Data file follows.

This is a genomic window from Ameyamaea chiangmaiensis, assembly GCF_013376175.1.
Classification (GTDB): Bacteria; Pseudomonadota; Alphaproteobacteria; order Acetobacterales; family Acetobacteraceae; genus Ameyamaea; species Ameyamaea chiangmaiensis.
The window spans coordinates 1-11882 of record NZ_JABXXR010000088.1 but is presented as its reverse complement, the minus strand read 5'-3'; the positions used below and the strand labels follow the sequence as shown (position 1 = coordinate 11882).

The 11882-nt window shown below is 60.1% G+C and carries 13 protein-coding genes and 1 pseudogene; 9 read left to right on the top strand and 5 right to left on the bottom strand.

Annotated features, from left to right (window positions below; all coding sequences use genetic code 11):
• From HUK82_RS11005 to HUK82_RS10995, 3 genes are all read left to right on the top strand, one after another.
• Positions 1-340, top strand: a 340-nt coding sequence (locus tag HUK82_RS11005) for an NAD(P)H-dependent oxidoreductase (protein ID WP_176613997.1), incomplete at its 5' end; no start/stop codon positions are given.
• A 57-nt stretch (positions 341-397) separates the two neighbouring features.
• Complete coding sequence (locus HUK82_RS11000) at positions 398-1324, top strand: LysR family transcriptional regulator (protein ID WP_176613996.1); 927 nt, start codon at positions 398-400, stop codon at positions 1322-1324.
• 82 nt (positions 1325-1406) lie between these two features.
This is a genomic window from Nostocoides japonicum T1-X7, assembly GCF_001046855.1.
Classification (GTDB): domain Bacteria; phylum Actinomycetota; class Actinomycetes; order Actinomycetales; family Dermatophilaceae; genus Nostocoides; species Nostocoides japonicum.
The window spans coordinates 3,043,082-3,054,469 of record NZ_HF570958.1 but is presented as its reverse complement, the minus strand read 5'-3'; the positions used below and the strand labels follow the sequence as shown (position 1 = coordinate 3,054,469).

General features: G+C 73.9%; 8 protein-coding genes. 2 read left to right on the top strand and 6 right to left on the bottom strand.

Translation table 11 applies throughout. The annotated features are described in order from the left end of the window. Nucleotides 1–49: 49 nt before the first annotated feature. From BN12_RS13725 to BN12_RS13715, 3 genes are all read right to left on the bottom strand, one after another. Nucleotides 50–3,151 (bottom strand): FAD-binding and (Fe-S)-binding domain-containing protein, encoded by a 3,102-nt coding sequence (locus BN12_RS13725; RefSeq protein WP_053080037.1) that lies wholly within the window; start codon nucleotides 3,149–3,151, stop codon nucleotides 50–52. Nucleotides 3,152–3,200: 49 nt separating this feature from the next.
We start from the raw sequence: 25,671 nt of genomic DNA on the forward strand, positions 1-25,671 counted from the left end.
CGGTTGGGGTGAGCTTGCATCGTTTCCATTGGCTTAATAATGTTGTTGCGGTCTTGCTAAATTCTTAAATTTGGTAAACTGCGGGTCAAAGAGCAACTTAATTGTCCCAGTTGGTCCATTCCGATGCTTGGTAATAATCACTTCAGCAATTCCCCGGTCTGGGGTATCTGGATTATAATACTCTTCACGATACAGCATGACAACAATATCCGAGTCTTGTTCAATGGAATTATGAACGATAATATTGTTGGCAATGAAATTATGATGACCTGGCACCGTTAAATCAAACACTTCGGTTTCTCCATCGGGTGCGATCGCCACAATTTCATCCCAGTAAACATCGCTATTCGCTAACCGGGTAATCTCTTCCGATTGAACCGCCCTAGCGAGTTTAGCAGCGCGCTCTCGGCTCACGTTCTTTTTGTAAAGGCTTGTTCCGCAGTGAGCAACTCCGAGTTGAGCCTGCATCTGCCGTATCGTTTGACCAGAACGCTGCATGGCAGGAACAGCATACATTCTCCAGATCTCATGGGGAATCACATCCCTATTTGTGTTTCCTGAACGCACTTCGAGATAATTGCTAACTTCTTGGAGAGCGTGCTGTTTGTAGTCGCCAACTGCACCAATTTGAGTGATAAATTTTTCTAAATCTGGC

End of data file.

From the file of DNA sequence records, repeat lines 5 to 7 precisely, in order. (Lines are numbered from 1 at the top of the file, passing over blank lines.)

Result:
Annotated features, from left to right (window positions below; all coding sequences use genetic code 11):
• From HUK82_RS11005 to HUK82_RS10995, 3 genes are all read left to right on the top strand, one after another.
• Positions 1-340, top strand: a 340-nt coding sequence (locus tag HUK82_RS11005) for an NAD(P)H-dependent oxidoreductase (protein ID WP_176613997.1), incomplete at its 5' end; no start/stop codon positions are given.